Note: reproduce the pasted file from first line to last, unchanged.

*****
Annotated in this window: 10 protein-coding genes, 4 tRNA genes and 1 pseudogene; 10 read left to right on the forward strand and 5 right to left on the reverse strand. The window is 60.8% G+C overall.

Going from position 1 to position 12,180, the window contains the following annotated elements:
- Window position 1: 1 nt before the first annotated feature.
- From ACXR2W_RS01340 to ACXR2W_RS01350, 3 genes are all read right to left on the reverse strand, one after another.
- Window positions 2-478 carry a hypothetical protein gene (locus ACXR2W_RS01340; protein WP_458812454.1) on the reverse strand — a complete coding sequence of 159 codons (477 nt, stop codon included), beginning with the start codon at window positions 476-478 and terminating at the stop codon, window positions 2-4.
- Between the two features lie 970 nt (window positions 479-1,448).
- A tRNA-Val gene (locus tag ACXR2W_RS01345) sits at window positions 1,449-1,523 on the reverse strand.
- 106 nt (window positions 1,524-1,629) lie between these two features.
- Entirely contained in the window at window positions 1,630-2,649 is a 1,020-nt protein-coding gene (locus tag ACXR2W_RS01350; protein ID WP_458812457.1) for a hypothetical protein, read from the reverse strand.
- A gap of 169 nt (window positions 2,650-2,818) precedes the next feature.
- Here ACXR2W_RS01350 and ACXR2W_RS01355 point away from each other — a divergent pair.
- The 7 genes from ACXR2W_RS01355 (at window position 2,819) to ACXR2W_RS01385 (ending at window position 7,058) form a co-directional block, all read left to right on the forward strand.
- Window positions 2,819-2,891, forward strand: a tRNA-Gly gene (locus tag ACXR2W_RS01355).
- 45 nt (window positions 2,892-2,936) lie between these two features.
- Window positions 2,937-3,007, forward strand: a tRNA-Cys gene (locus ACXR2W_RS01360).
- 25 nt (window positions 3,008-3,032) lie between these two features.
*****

Annotated in this window: 10 protein-coding genes, 4 tRNA genes and 1 pseudogene; 10 read left to right on the forward strand and 5 right to left on the reverse strand. The window is 60.8% G+C overall.

Going from position 1 to position 12,180, the window contains the following annotated elements:
- Window position 1: 1 nt before the first annotated feature.
- From ACXR2W_RS01340 to ACXR2W_RS01350, 3 genes are all read right to left on the reverse strand, one after another.
- Window positions 2-478 carry a hypothetical protein gene (locus ACXR2W_RS01340; protein WP_458812454.1) on the reverse strand — a complete coding sequence of 159 codons (477 nt, stop codon included), beginning with the start codon at window positions 476-478 and terminating at the stop codon, window positions 2-4.
- Between the two features lie 970 nt (window positions 479-1,448).
- A tRNA-Val gene (locus tag ACXR2W_RS01345) sits at window positions 1,449-1,523 on the reverse strand.
- 106 nt (window positions 1,524-1,629) lie between these two features.
- Entirely contained in the window at window positions 1,630-2,649 is a 1,020-nt protein-coding gene (locus tag ACXR2W_RS01350; protein ID WP_458812457.1) for a hypothetical protein, read from the reverse strand.
- A gap of 169 nt (window positions 2,650-2,818) precedes the next feature.
- Here ACXR2W_RS01350 and ACXR2W_RS01355 point away from each other — a divergent pair.
- The 7 genes from ACXR2W_RS01355 (at window position 2,819) to ACXR2W_RS01385 (ending at window position 7,058) form a co-directional block, all read left to right on the forward strand.
- Window positions 2,819-2,891, forward strand: a tRNA-Gly gene (locus tag ACXR2W_RS01355).
- 45 nt (window positions 2,892-2,936) lie between these two features.
- Window positions 2,937-3,007, forward strand: a tRNA-Cys gene (locus ACXR2W_RS01360).
- 25 nt (window positions 3,008-3,032) lie between these two features.